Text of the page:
It’s funny where you meet fellow foodies. I met Wyatt Zimmerman, a clerk at the Shell station on Hwy. 47 in Rhinelander, a few months ago, and from the beginning of our friendship I’ve been impressed with how courteous and friendly he always is. I frequent this establishment on a regular basis because it is on my way home from work and Wyatt’s smile and good hearted joshing are like a balm after a hard day at the office. In fact, all the employees at this station are great but it is Wyatt who always asks about what’s up in my kitchen. This all started when I handed him a check for a purchase one day and he told me my name looked familiar. “Hey, I know,” he said with a big smile, “you’re the lady that writes the food column in the Star Journal. I read that all the time.”
To say I was impressed would be an understatement, and quickly our conversations about weather, the price of gas or other small talk, turned to food and recipes whenever I stopped in. And Wyatt wasn’t just accommodating a frequent customer; he was sincere in his love of preparing meals and trying new dishes.
Seems this 21-year-old learned to cook at a young age from his parents. Dale, his dad, is a retired dialysis nurse and his mom, Glenda, teaches preschool in Minocqua. His older sisters, Elly and Hannah, also like to cook, so spending time in the kitchen is a family affair at the Zimmerman’s.
This family enjoys meals that are wholesome and based on fresh food. “My entire family likes the Mediterranean type of cooking,” Wyatt said. “We use a lot of olive oil and fresh vegetables, fruit and herbs.” While Elly lives in Eagle River and Hannah lives in Illinois, Wyatt and his parents take turns preparing meals these days.
Wyatt uses a lot of creativity when he chefs up a meal for his family. He enjoys the freedom of cooking, adding a pinch of this or that when the mood strikes, but really doesn’t find the regimented measuring necessary for baked goods inspirational. “Cooking for me is a creative outlet,” he said. “I like the freedom of it. Sometimes it blows my mind how some people are so confined with their cooking methods. I like to experiment.”
In fact Wyatt himself created the mushroom and pasta recipes featured this week. The Strawberry Shortbread recipe is a family favorite, and was given to Wyatt’s father from one of his dialysis patients.
At this point in his young life Wyatt isn’t sure what the future holds. A couple of years ago, after graduating from Lakeland Union High School, he enrolled at Nicolet College in the culinary program. “I thought taking a culinary course would be fun,” he said. “I did learn a lot but I’m still looking at other career choices.”
Another one of Wyatt’s favorite hobbies is playing his guitar. In fact he has toyed with the idea of building them for a career. And yet, he knows that someday his future plans will land him in a kitchen. “I enjoy working at the Shell station and meeting new people, but someday I really would like to maybe open a restaurant of my own,” he said. “Cooking is definitely in my future.”
Stuffed Baby Portabellas
1 pint baby portabella mushrooms
1 Tbs. pine nuts
1 tsp. dried oregano
1 Tbs. butter
4 ozs. soft goat cheese
1 Tbs. grated lemon zest
1 tsp. capers, drained
Salt and pepper to taste
Preheat oven to 400 degrees. Clean mushrooms and remove stems. Arrange the caps stem-side up on a greased cookie sheet. Chop the stems finely and reserve. Toast pine nuts in a dry pan over medium heat. (Take care not to burn them, it can happen quickly.) Remove the pine nuts. In the same pan, sautè the chopped stems and oregano in the butter. Remove from heat and add remaining ingredients, mixing thoroughly. Stuff caps with mixture and bake for 10 to 20 minutes, until the mushrooms are soft and the filling is slightly browned.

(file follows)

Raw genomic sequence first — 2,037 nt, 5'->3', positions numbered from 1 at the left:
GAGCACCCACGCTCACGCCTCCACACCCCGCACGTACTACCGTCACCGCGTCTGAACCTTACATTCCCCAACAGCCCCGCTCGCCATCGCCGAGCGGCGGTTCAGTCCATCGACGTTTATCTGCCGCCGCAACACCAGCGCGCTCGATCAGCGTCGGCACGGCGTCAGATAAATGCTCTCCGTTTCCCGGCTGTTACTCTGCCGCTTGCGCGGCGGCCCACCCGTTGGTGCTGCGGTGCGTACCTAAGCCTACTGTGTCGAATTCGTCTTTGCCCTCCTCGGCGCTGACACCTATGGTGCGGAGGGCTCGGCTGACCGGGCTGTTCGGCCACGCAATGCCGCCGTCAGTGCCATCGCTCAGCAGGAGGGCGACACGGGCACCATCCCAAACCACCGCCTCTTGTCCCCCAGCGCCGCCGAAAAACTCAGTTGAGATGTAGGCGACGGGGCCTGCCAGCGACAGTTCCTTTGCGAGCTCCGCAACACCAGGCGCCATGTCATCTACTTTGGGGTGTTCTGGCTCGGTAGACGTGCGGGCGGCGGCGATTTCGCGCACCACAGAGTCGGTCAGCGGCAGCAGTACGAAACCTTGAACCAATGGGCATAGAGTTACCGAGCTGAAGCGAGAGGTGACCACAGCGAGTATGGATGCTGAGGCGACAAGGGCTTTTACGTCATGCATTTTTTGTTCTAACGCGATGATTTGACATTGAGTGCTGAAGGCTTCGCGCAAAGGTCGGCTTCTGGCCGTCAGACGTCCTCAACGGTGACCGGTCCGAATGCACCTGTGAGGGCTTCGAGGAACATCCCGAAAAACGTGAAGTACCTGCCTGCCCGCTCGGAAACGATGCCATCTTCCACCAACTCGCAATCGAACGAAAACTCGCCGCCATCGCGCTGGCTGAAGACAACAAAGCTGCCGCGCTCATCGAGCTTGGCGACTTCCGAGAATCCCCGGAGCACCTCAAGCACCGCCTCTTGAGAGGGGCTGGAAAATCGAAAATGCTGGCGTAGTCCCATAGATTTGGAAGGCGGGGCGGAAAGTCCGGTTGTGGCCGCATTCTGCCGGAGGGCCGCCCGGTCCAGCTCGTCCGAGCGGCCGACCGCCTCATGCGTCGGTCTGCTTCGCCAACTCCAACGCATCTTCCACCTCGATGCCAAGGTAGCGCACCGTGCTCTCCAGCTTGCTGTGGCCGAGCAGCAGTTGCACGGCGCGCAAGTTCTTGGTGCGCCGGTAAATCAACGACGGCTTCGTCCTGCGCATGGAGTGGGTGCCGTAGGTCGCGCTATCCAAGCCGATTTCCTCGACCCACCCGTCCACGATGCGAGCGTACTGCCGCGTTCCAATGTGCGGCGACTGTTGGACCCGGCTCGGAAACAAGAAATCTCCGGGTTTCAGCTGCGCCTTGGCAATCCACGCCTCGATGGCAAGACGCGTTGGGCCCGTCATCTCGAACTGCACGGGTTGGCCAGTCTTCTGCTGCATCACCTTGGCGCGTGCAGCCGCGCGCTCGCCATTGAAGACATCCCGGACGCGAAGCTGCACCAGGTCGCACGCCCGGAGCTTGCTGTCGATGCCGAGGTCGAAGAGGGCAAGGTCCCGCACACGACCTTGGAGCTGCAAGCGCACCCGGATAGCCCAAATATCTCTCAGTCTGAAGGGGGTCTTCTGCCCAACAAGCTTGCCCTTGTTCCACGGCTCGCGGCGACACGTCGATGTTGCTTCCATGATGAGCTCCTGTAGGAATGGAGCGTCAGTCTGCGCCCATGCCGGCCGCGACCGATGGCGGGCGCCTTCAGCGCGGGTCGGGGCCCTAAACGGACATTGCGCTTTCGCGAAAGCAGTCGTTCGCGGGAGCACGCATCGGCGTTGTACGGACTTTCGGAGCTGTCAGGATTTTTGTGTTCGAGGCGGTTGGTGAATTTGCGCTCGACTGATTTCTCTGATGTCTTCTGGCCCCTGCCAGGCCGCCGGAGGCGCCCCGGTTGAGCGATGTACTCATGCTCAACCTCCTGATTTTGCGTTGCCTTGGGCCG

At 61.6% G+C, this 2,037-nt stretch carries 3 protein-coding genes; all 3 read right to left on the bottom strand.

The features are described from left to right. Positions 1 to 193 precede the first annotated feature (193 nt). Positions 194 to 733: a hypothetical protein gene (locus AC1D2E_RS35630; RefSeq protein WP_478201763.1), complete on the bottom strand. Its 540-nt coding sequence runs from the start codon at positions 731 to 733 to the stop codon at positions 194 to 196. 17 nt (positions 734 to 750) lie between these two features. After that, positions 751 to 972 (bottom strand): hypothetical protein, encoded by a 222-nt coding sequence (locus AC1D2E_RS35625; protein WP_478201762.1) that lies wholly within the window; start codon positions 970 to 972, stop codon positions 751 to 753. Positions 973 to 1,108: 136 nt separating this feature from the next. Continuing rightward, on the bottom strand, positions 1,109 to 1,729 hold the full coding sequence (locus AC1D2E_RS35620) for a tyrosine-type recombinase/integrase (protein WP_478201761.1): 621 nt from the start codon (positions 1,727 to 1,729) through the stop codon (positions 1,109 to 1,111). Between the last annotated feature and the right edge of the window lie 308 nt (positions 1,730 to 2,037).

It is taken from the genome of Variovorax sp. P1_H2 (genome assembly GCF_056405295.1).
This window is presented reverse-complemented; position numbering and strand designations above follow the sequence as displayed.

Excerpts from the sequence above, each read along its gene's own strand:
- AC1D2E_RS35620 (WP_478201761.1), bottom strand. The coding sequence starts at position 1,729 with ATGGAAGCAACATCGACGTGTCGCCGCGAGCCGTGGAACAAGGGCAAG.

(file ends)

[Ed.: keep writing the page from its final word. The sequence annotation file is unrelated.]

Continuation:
1 head garlic
extra virgin olive oil
1 lb. penne pasta
1 pint grape tomatoes.
1 pint small mushrooms, halved
1 packed cup fresh basil
1 packed cup spinach
6 ozs. shredded parmesan cheese
Fill a large pot with enough water to boil the pasta and preheat oven to 400 degrees. Slice the top off the head of garlic, leaving the head whole and the cloves exposed. Drizzle with olive oil and season. Place garlic in a roasting pan and cover, then bake for 20 minutes. Cook the pasta. Remove pan with garlic from oven and add tomatoes and mushrooms. Drizzle with oil and season. Leave the garlic covered and return to oven for about 20 minutes or until the mushrooms and garlic are tender. Uncover the garlic, squeeze out the roasted cloves and discard the hull. Add spinach, basil and garlic cloves to the pan and return to the oven for only a few minutes, until the greens are slightly wilted. Toss with pasta and cheese, then season. Before serving drizzle with balsamic vinegar or serve it on the side.
2 vanilla beans
11/2 cups heavy cream
1 pint strawberries, chopped
11/2 cups red wine
3 Tbs. honey
1/2 lb. butter, room temperature
1/2 cup sugar
2 cups all purpose flour
1/2 tsp. dried, ground rosemary
1/4 tsp. ground anise
Using your knife, split the vanilla beans lengthwise. Scrape the contents into a bowl along with the cream. Gently mix then add vanilla bean pods. In a separate bowl combine the chopped strawberries, wine and honey. Mix well. Refrigerate both bowls for at least an hour. Preheat oven to 325 degrees. Thoroughly combine the butter and sugar. Stir in flour, rosemary and anise. Gently finish combining the dough by hand. Press into a slightly greased 9×9-inch pan. Bake for 30 minutes or until lightly golden. While the shortbread is baking, remove the refrigerated bowls. Remove the bean pods from the cream mixture and whip until fairly stiff. Gently fold together the cream and strawberry mixture. While the shortbread is still warm top with strawberry mixture and serve.
Associate Editor Mary Ann Doyle is available at firstname.lastname@example.org.